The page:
During the process of casting a metal part, a manufacturer forms a new solid shape by pouring molten metal into a mold and allowing the material to harden while assuming the conformation of the mold cavity.
Three important ferrous castings have gained commercial importance:
- Grey Iron– Steel as a commercial iron contains carbon up to 1.7%. Manufacturers sometimes refer to iron which contains a high percentage of graphite as “grey iron”. This cost-effective material has found wide utility although it does frequently display brittle properties.
- Malleable Iron – Another specialized form of iron received the popular name “malleable iron” due to its property of exceptional softness. First developed hundreds of years ago, it contains significantly less carbon than cast iron. It permits machining readily after casting.
- Ductile Iron – Ductile iron casting produces strong ferrous metal parts which display the ability to withstand collisions well without cracking easily. This malleable material has obtained many uses in the plumbing industry. Ductile iron casting creates pipes of many sizes; some manufacturers cast large pipes for underground use.
Today, manufacturers use many technologies for creating useful iron and ferrous alloy products. Just a few popular commercial processes include die casting, sand casting, centrifugal casting, and investment casting.
About Ductile Iron
Cast iron gained popularity as a construction material during the Industrial Revolution. Yet, this material possesses a brittleness which renders it unsuitable for some building purposes. During the 1940s, researchers reportedly discovered they could enhance cast iron alloys significantly by adding Magnesium as a constituent prior to casting.
This modification changes the composition of cast metal parts on a granular level. It enhances strength and ductility.
Ductile iron, due to its enhanced ability to bend and withstand impacts without breaking, gained popularity soon after its introduction into the commercial marketplace. Today, ductile iron castings still enjoy numerous applications.
They have achieved particular fame in the production of large pipes used by water and wastewater systems. Reportedly, ductile iron has also found applications within the transportation and automotive industries.
Properties of Ductile Iron
The addition of Magnesium affects the properties displayed by ductile iron. This material demonstrates improved ductile and tensile strength, properties which contribute to its suitability in underground pipes subjected to repeated stress from shifting layers of earth.
Ductile iron castings display greater strength than gray iron castings, for instance. They absorb impacts by bending, without rupturing readily.
Another property which contributes significantly to the popularity of ductile iron relates to its enhanced ability to resist corrosion compared with iron.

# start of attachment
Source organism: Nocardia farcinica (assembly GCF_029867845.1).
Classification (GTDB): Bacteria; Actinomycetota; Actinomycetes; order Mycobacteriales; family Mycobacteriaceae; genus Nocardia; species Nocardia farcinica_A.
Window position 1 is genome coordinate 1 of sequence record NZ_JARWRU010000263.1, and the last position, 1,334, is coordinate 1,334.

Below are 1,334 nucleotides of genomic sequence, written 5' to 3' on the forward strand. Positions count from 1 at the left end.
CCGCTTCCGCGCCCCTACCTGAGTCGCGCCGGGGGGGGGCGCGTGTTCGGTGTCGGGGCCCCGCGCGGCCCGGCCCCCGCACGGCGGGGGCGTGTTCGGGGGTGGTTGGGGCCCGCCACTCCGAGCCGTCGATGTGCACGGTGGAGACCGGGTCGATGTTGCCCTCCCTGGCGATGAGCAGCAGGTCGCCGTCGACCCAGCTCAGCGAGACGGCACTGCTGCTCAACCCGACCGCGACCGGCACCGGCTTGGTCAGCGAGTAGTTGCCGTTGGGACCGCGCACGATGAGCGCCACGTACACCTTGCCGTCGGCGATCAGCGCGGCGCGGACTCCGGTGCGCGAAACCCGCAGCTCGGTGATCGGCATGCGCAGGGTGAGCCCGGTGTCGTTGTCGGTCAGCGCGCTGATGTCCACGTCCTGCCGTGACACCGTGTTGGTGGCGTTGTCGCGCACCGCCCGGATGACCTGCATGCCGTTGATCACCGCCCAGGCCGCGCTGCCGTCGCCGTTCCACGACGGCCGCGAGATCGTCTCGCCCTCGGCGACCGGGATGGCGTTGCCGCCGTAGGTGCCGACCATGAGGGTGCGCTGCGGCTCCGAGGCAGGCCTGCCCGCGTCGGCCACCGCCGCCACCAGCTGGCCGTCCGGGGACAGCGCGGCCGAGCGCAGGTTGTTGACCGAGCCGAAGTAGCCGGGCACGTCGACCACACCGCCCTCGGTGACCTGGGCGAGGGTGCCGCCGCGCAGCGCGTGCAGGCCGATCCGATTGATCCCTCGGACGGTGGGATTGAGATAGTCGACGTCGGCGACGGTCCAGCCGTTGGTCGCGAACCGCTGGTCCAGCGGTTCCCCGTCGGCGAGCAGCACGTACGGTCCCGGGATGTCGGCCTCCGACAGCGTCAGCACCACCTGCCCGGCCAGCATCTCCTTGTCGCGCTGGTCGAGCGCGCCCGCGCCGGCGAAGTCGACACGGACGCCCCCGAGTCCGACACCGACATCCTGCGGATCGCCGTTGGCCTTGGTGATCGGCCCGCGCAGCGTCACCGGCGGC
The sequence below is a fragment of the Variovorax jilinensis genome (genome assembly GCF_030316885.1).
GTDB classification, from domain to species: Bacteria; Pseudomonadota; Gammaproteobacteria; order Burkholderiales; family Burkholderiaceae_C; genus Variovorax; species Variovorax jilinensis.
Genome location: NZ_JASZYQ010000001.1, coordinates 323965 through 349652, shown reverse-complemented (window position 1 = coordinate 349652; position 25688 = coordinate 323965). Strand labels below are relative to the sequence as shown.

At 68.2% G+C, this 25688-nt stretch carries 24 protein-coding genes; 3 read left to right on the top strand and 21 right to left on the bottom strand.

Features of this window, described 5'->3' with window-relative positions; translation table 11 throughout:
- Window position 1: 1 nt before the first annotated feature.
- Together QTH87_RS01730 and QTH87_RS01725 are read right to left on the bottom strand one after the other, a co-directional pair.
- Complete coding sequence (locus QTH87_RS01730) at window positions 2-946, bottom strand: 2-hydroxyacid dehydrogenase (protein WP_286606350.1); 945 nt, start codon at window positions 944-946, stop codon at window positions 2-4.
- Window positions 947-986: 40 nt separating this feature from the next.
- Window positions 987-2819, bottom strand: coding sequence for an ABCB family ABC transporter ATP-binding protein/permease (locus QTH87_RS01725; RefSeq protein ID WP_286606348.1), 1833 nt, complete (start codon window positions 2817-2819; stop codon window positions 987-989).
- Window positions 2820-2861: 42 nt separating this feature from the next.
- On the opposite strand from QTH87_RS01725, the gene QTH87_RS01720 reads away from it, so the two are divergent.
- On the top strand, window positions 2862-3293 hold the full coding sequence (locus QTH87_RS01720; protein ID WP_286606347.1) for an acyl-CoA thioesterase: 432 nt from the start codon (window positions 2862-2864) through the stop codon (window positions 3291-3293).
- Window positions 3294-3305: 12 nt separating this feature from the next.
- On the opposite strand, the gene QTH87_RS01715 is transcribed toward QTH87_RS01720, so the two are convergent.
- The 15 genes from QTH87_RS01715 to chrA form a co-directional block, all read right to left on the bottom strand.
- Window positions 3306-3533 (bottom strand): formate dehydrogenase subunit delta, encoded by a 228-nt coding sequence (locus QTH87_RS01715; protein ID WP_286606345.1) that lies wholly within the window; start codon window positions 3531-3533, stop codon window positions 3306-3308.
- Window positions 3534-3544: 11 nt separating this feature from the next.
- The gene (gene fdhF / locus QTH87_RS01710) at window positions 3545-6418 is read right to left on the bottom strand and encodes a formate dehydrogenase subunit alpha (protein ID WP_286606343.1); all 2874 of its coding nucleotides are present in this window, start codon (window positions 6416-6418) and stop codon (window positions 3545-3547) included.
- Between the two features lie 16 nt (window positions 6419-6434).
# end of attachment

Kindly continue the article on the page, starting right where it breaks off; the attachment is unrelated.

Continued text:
Today, aging underground infrastructures in some urban areas have sustained problems due to the corrosion of heavy, brittle cast iron pipes installed decades ago (before the widespread use of ductile iron). By contrast, ductile iron pipes will withstand corrosion underground well for spans of 150 years, or more.
Advantages of Ductile Iron Castings
Ductile iron castings offer a number of distinct advantages as a commercial product.
- This material offers a higher strength to weight ratio than some competing ferrous alloys. Its weight contributes to its popularity because manufacturers can ship it cost-effectively in some circumstances.
- Ductile iron castings typically display an excellent surface finish; this material may require minimal finishing following casting.
- Since ductile iron withstands impacts well, it permits machining. A ductile iron workpiece can withstand additional post-casting operations, such as drilling, cutting and surface treatments. For example, in the making of an underground pipe from ductile iron, manufacturers frequently apply coatings.
- Ductile iron supplies corrosion resistance, allowing it to withstand heavy wear for extended periods of time. It has received favorable comparison by some experts to competing types of the lightweight plastic pipe due to this factor. Buried ductile iron water and wastewater pipes potentially remain functional for many decades.
- Ductile iron supplies an excellent casting material. Like many other metals, it will accept fine detail during casting. We can create a wide array of useful products using this metal alloy.
- Manufacturers sometimes replace heavy steel forgings and cast carbon steel with ductile iron castings. While the suitability of this material for a specific purpose may depend upon a number of factors, in some situations ductile iron castings provide a cost-effective substitute for other metal alloys.
- Ductile iron castings prove highly suitable for many important pipe fitting applications. This consideration has greatly contributed to its popularity within the plumbing industry. For example, pipefitters can use this ductile alloy very effectively during tapping.
- Its ability to register reliably on metal detectors also contributes to the popularity of ductile iron cast pipe as a construction material. Its traceability enables workers to easily trace the route of underground ductile iron pipes during water and wastewater systems maintenance or improvement projects. Locating buried pipelines accurately often poses problems but the use of ductile iron cast pipes reduces this concern.